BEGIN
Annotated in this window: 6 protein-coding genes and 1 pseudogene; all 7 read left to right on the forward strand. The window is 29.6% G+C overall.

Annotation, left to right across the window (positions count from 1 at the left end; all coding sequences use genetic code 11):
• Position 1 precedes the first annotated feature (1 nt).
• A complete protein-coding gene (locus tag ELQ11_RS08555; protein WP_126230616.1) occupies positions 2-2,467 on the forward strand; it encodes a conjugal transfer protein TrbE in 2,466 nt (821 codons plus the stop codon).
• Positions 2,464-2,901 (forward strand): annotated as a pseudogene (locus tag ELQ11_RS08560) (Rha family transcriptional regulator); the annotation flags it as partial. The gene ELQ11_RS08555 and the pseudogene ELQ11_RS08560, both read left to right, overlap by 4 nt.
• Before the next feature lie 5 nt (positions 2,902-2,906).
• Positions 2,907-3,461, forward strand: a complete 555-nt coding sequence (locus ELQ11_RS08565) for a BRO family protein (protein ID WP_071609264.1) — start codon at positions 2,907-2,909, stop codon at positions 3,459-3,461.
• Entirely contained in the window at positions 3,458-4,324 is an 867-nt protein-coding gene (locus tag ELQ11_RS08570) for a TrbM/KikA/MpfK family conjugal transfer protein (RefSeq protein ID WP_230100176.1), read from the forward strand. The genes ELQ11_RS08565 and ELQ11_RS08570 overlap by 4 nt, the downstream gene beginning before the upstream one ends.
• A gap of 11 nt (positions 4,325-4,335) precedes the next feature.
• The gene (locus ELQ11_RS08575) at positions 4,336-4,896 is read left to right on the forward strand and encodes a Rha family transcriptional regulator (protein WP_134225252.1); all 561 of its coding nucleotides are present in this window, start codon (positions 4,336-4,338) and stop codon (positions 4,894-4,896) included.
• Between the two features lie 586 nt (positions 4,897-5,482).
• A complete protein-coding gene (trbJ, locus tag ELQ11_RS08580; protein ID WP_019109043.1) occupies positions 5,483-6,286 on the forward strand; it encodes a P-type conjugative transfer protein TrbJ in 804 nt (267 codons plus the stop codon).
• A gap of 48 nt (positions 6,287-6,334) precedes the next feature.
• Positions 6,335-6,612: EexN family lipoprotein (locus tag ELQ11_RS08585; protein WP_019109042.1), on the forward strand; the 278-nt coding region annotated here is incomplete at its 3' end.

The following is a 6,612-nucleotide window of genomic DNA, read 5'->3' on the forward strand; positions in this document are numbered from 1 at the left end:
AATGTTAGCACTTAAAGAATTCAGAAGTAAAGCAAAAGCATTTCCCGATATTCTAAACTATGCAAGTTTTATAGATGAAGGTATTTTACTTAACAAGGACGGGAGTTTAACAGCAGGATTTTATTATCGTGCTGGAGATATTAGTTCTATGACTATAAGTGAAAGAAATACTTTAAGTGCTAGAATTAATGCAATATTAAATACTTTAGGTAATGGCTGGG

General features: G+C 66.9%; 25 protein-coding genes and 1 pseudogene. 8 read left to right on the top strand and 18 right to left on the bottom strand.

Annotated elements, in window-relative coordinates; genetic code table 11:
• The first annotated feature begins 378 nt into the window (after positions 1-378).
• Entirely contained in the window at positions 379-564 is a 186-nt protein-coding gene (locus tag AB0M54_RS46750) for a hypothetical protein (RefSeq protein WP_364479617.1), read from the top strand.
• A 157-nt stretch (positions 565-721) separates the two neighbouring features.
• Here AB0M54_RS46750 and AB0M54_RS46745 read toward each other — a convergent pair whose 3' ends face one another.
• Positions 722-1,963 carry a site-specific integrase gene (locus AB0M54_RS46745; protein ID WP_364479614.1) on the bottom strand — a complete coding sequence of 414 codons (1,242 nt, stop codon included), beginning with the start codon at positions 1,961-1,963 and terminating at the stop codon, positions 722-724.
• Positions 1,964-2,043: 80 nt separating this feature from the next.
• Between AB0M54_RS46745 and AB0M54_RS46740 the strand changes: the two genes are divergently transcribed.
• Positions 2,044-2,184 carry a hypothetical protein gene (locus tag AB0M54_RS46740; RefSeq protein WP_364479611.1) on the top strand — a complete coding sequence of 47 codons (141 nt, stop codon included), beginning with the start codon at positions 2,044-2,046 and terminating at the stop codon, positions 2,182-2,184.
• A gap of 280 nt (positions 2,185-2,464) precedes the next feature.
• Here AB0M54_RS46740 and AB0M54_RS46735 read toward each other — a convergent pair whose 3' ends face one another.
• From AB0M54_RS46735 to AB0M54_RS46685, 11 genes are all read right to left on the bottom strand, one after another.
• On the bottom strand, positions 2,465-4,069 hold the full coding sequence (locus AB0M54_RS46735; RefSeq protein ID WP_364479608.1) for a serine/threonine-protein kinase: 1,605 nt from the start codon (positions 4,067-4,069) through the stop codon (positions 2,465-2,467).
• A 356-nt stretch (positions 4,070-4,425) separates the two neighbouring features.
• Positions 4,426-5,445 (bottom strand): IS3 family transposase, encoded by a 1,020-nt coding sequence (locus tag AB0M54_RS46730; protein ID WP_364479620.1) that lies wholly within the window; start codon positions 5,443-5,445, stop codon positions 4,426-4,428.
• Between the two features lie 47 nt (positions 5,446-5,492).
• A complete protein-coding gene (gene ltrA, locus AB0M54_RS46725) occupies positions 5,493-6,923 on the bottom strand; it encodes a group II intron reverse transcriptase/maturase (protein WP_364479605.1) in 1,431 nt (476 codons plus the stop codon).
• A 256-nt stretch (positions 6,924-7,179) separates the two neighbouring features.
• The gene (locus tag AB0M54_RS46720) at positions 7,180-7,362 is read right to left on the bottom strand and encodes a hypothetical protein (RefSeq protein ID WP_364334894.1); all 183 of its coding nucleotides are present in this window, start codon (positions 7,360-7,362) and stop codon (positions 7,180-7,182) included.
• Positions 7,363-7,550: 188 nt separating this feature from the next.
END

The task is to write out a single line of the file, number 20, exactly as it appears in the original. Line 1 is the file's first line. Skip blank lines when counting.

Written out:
• Entirely contained in the window at positions 379-564 is a 186-nt protein-coding gene (locus tag AB0M54_RS46750) for a hypothetical protein (RefSeq protein WP_364479617.1), read from the top strand.